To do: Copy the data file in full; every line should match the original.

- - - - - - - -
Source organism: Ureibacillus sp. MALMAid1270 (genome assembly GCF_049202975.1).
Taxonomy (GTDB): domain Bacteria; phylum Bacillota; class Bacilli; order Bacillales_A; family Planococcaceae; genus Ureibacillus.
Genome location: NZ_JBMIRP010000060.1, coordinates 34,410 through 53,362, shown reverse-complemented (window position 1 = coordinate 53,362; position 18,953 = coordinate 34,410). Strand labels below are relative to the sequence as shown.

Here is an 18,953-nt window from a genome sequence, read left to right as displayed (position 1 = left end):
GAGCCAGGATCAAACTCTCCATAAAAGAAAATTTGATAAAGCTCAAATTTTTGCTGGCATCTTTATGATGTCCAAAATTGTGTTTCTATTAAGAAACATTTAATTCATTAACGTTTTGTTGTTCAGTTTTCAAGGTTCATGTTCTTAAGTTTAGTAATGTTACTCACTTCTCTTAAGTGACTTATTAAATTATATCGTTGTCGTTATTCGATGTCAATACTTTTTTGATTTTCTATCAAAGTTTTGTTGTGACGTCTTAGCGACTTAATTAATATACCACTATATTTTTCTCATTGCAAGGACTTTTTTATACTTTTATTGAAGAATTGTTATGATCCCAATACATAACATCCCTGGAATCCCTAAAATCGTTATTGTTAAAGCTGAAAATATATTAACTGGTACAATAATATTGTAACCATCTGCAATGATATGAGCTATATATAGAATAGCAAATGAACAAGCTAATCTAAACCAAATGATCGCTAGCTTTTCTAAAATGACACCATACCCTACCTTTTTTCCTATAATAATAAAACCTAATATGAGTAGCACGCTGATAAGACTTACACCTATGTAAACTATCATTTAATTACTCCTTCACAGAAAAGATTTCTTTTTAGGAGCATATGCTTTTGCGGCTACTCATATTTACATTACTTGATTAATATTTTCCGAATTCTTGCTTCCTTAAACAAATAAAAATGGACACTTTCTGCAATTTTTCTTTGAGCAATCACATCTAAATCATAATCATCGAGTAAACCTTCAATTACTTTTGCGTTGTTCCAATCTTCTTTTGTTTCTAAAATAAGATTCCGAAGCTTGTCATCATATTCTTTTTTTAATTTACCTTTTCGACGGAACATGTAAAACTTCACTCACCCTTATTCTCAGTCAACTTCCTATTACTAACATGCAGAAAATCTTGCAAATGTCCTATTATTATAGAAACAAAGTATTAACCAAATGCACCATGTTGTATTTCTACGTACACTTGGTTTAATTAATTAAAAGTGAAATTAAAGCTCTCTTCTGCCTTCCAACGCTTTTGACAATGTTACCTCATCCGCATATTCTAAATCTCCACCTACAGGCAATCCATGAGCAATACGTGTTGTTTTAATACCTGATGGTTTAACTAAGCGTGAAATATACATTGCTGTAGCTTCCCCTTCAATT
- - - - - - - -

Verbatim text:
Source organism: Ureibacillus sp. MALMAid1270 (genome assembly GCF_049202975.1).
Taxonomy (GTDB): domain Bacteria; phylum Bacillota; class Bacilli; order Bacillales_A; family Planococcaceae; genus Ureibacillus.
Genome location: NZ_JBMIRP010000060.1, coordinates 34,410 through 53,362, shown reverse-complemented (window position 1 = coordinate 53,362; position 18,953 = coordinate 34,410). Strand labels below are relative to the sequence as shown.

Here is an 18,953-nt window from a genome sequence, read left to right as displayed (position 1 = left end):
GAGCCAGGATCAAACTCTCCATAAAAGAAAATTTGATAAAGCTCAAATTTTTGCTGGCATCTTTATGATGTCCAAAATTGTGTTTCTATTAAGAAACATTTAATTCATTAACGTTTTGTTGTTCAGTTTTCAAGGTTCATGTTCTTAAGTTTAGTAATGTTACTCACTTCTCTTAAGTGACTTATTAAATTATATCGTTGTCGTTATTCGATGTCAATACTTTTTTGATTTTCTATCAAAGTTTTGTTGTGACGTCTTAGCGACTTAATTAATATACCACTATATTTTTCTCATTGCAAGGACTTTTTTATACTTTTATTGAAGAATTGTTATGATCCCAATACATAACATCCCTGGAATCCCTAAAATCGTTATTGTTAAAGCTGAAAATATATTAACTGGTACAATAATATTGTAACCATCTGCAATGATATGAGCTATATATAGAATAGCAAATGAACAAGCTAATCTAAACCAAATGATCGCTAGCTTTTCTAAAATGACACCATACCCTACCTTTTTTCCTATAATAATAAAACCTAATATGAGTAGCACGCTGATAAGACTTACACCTATGTAAACTATCATTTAATTACTCCTTCACAGAAAAGATTTCTTTTTAGGAGCATATGCTTTTGCGGCTACTCATATTTACATTACTTGATTAATATTTTCCGAATTCTTGCTTCCTTAAACAAATAAAAATGGACACTTTCTGCAATTTTTCTTTGAGCAATCACATCTAAATCATAATCATCGAGTAAACCTTCAATTACTTTTGCGTTGTTCCAATCTTCTTTTGTTTCTAAAATAAGATTCCGAAGCTTGTCATCATATTCTTTTTTTAATTTACCTTTTCGACGGAACATGTAAAACTTCACTCACCCTTATTCTCAGTCAACTTCCTATTACTAACATGCAGAAAATCTTGCAAATGTCCTATTATTATAGAAACAAAGTATTAACCAAATGCACCATGTTGTATTTCTACGTACACTTGGTTTAATTAATTAAAAGTGAAATTAAAGCTCTCTTCTGCCTTCCAACGCTTTTGACAATGTTACCTCATCCGCATATTCTAAATCTCCACCTACAGGCAATCCATGAGCAATACGTGTTGTTTTAATACCTGATGGTTTAACTAAGCGTGAAATATACATTGCTGTAGCTTCCCCTTCAATT